To get a practical idea of how these requirements may be structured and presented, let's see some examples of financial incentive notices posted by businesses.
Examples of Financial Incentive Notices
Here's a very detailed example from BevMo that complies with every of the requirements laid down by the CCPA (CPRA):
Purchased provides a similar comprehensive notice of financial incentive that also satisfies the standards set by the CCPA (CPRA) as shown below:
Here's another example of a short but concise notice of financial incentive from Qapital that clearly outlines the necessary information:
Now that we're clear on the requirements of a CCPA/CPRA-compliant notice of financial Incentive, let's take a look at some best practices for complying with the requirements of a CCPA (CPRA) notice.
Best Practices for Compliance With CCPA (CPRA) Notices Requirements
In addition to the specified requirements provided above, the CCPA (CPRA) states that your notice of financial incentive must be "designed and presented in a way that is easy to read and understandable to consumers."
In keeping with this requirement, the California Attorney General offers the following guidelines for all CCPA (CPRA) notices:
- Use simple, straightforward language in your notices and avoid technical jargon or "legalese."
- Make sure your notices are clearly and conspicuously posted and are easy for consumers to read on small screens.
- Ensure that your notices are displayed in the language(s) in which your business usually conveys information to consumers.
- Make your notices reasonably accessible to consumers with disabilities. If your notices are provided online, then the CCPA (CPRA) requires that you follow "generally recognized industry standards." However, if you use an alternative format, you should let consumers know.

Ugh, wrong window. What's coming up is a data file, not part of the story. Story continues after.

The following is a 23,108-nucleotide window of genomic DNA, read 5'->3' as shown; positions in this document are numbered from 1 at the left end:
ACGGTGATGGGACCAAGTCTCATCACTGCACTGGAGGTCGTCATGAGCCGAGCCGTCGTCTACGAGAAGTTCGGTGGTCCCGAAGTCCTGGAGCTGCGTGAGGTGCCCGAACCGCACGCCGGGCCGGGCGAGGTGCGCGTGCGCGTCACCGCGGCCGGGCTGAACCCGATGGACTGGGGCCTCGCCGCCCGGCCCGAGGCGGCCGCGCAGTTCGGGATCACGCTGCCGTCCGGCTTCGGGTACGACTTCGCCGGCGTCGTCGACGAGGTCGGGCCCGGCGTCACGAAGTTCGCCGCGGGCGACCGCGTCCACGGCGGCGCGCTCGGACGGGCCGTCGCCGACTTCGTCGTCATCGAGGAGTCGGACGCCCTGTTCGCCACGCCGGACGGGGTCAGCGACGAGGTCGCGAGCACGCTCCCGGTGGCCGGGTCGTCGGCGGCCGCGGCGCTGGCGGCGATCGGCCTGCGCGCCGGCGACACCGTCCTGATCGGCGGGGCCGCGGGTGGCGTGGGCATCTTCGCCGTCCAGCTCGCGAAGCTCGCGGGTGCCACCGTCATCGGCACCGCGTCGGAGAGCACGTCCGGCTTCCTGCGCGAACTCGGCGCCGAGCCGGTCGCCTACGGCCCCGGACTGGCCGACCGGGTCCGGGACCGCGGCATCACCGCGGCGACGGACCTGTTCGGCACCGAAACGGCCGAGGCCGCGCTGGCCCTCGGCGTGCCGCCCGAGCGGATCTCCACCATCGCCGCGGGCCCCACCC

- Provide your notices at key locations where consumers will come across it before deciding to opt into your financial incentive program or price or service difference.
On January 28, 2022, California's Attorney General conducted an investigative sweep of businesses operating loyalty schemes and issued them notices of violation with the CCPA.
According to a press release published by the Attorney General, the affected businesses did not provide a notice of financial incentive as required by the CCPA and the proposed regulation. Essentially, the affected businesses were given a period of 30 days to "cure" the violation, after which CCPA penalties would apply.
This event serves as an important reminder for your business to constantly reassess its CCPA (CPRA) compliance strategy and take measures to comply accordingly.
For businesses that operate loyalty schemes, providing a notice of financial incentive is an indispensable requirement.
Here's a quick recap of what your CCPA/CPRA-compliant notice of financial incentive must contain:
- A summary of your financial incentive program
- A description on of the material terms of the program, including the categories of personal information involved
- Guidelines on how consumers can opt into the program
- Notification of consumers' right to withdraw (opt out) from the program
- An explanation of how the financial incentive is related to the value of consumers' information, including a "good faith" estimate of the value and the method for calculating such value
Remember to use simple and straightforward language in your notice. Also, make sure it's readily accessible to consumers and available in alternative formats for disabled consumers.
Finally, note that failure to comply with the CCPA (CPRA) may result in a fine of up to $2,500 for each violation and $7,500 for each intentional violation.